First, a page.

The ORTA Collective on Representing Kazakhstan at the 59th Venice Biennale

ORTA collective, Alexandra Morozova inside the Circular Cardboard-Light Generator of Genius, 2022. © and courtesy the artist

ArtReview sent a questionnaire to artists and curators exhibiting in and curating the various national pavilions of the 2022 Venice Biennale, the responses to which will be published daily in the leadup to and during the Venice Biennale, which runs from 23 April to 27 November.

The ORTA collective, founded in 2015 by director Rustem Begenov and actress Alexandra Morozova, is representing Kazakhstan, marking the country’s first participation in the biennale. The Pavilion is located at Spazio Arco, Dorsoduro 1485.

ArtReview What can you tell us about your exhibition plans for Venice?

ORTA collective The Center for the New Genius / Lai-Pi-Chu-Plee-Lapa by ORTA collective will take place in a beautiful building in Zattere, Venice. This project is a symbol and manifesto of our programme, ‘The Art of the New Genius’, that we have developed based on the texts and ideas of the artist, writer and inventor, ‘Genius of the Absolute Interplanetary Category’ Sergey Kalmykov. The Center will transform the destructive energy, which the world is now full of, into energy of creation and peace, through the excitation of the inner genius in a person – the universal potential of free unlimited creativity that every person possesses. Also, after six months of pre-production, research, performances and the functioning of the Center we plan to open a Portal to the Fourth Dimension in November 2022. 

AR Why is the Venice Biennale still important? 

ORTA Our programme for the New Genius is created as a global, international project. We believe the whole world should get acquainted with this great system that can change the world and presenting the Center at the Venice Biennale is a good platform for further promotion of the programme around the world. 

ORTA collective, FIRST ATOMIC BOMBREFLECTOR, 2021. © and courtesy the artist

AR Do you think there is such a thing as national art? Or is all art universal?

ORTA The New Genius programme that we practice is always working with people from different professions, with different backgrounds, from different social and cultural contexts – musicians, artists, engineers, artisans, programers, welders, carpenters, philosophers. All participants in our projects, including us, always go beyond the usual competencies, forcing the inner creativity to be excited. And 99 percent of these participants are from our city. In this sense, our project does not, of course, represent an entire nation – no project, no single artist can represent an entire nation – but still, we can say that some variety of creative potential is represented in it.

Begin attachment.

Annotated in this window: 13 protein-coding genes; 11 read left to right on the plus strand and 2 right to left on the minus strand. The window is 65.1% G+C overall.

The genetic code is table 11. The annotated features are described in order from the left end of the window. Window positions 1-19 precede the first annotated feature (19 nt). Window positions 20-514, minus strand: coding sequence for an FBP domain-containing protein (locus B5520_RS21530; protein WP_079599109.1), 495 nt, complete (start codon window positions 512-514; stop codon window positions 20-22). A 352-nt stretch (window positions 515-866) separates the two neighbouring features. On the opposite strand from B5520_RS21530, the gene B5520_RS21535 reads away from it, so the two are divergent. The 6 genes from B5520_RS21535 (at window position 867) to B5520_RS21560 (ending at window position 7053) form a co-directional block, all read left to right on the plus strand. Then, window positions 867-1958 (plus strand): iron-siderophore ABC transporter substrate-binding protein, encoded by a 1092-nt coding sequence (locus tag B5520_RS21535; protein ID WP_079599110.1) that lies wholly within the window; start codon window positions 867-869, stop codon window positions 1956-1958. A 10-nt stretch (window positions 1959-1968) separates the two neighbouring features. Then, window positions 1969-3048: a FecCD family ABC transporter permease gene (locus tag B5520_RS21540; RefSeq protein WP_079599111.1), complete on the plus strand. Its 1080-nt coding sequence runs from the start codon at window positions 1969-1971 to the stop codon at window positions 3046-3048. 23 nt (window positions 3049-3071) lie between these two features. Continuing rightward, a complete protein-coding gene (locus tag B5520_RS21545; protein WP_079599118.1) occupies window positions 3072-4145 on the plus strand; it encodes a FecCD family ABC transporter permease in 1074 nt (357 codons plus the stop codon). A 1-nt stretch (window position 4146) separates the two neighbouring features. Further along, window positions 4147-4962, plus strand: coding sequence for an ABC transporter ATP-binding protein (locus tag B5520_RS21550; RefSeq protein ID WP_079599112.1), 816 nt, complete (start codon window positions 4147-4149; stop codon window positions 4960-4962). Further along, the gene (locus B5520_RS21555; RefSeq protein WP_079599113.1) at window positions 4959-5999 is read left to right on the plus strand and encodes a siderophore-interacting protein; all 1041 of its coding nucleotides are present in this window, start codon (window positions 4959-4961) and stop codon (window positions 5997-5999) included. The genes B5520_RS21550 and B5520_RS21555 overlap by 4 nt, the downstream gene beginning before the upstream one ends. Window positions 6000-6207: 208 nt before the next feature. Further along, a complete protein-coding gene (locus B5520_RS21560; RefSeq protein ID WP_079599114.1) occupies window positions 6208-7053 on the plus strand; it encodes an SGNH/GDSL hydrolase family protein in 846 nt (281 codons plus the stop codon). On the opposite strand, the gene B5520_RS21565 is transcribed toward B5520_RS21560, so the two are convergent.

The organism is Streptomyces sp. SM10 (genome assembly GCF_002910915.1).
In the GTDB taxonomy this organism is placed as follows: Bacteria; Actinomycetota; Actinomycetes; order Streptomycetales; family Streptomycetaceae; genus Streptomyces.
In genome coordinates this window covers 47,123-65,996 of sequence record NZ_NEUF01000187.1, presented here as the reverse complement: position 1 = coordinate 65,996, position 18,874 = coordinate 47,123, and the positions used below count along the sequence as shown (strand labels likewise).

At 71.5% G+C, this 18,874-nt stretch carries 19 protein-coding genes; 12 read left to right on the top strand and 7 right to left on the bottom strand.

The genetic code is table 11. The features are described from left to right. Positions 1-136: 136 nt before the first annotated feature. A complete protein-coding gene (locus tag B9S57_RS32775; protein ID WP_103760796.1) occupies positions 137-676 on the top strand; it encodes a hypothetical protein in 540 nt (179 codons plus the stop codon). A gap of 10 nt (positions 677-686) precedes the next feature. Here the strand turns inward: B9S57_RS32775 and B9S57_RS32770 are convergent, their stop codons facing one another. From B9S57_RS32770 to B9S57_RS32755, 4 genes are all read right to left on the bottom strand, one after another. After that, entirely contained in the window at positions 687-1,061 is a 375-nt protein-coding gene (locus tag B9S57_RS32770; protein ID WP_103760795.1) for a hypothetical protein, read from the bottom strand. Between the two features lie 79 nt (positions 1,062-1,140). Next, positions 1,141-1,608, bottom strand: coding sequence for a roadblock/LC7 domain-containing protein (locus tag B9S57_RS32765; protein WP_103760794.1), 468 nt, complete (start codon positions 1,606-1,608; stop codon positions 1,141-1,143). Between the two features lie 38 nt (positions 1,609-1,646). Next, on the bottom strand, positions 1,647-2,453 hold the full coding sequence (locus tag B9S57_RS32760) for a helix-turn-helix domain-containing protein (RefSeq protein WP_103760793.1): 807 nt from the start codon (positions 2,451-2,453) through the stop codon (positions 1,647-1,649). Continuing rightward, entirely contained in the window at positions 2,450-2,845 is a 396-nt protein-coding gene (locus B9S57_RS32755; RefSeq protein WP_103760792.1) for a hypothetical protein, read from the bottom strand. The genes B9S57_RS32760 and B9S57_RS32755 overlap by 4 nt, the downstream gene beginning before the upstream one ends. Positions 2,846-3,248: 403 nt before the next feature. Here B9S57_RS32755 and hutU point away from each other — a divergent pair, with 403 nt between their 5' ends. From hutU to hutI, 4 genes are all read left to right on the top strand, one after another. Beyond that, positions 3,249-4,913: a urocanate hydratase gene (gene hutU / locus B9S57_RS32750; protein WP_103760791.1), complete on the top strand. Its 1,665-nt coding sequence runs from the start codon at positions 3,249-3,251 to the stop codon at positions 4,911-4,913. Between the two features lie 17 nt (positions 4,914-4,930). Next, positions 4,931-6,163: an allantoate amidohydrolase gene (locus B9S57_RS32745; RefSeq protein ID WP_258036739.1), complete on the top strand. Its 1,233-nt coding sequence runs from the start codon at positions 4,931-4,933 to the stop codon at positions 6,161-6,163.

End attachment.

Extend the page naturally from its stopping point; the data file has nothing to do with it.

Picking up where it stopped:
AR What is misunderstood or forgotten about your country’s art history or artistic traditions? 

ORTA A big misconception – including for many Kazakhstanis – is that some huge part of our official cultural codes – some so-called ‘folk’ songs, dances, patterns – appeared organically from time immemorial. In fact, many of these codes were created artificially by the Soviet cultural machine in the twentieth century as part of nation-building in the republics.

ORTA collective, Svetoprestavlenie Sergey Kalmykov, 2018. © and courtesy the artist

AR Which other artists from your country have influenced or inspired you? 

ORTA The artist who influenced us is none other than Sergey Kalmykov (1891–1967). We based our programme ‘The Art of the New Genius’ on his texts, ideas and lifestyle and he has been inspiring us for more than five years. He was born in Samarkand, then lived in Orenburg, Moscow, then ran away from everything to Almaty. He spoke of himself as a man of East and West, decisively opposed himself to both the Russian avant-garde and official Socialist Realism, was alienated from everything official, all his life he ‘practised genius’ and died an unrecognised artist without a single solo exhibition. Nevertheless, he influenced all contemporary art in Kazakhstan, including us.

AR How does having a pavilion in Venice make a difference to the art scene in your country?

ORTA Artists from Kazakhstan have repeatedly participated in the Venice Biennale – as part of collateral events, the main exhibition and the Central Asia Pavilion (2005–13). We hope that the national pavilion of Kazakhstan, which will be held for the first time this year and will hopefully be held regularly, will provide even more opportunities for Kazakhstani artists to share their art with the whole world. It gives energy and faith in art to artists, and it gives the world the opportunity to meet the amazing art and artists of Kazakhstan.

AR If you’ve been to the biennale before, what’s your earliest or best memory from Venice?

ORTA No, we have never been to the Biennale nor Venice.

AR What else are you looking forward to seeing?

ORTA Peace, for art to be free of institutions and conjunctural global tendencies, for every human being on earth to have a voice, the end of regimes and war. 

And we really want to see the faith in art in times like this. Now it is especially difficult to believe in art, but it is capable of bringing light. Light that the world needs so much right now.

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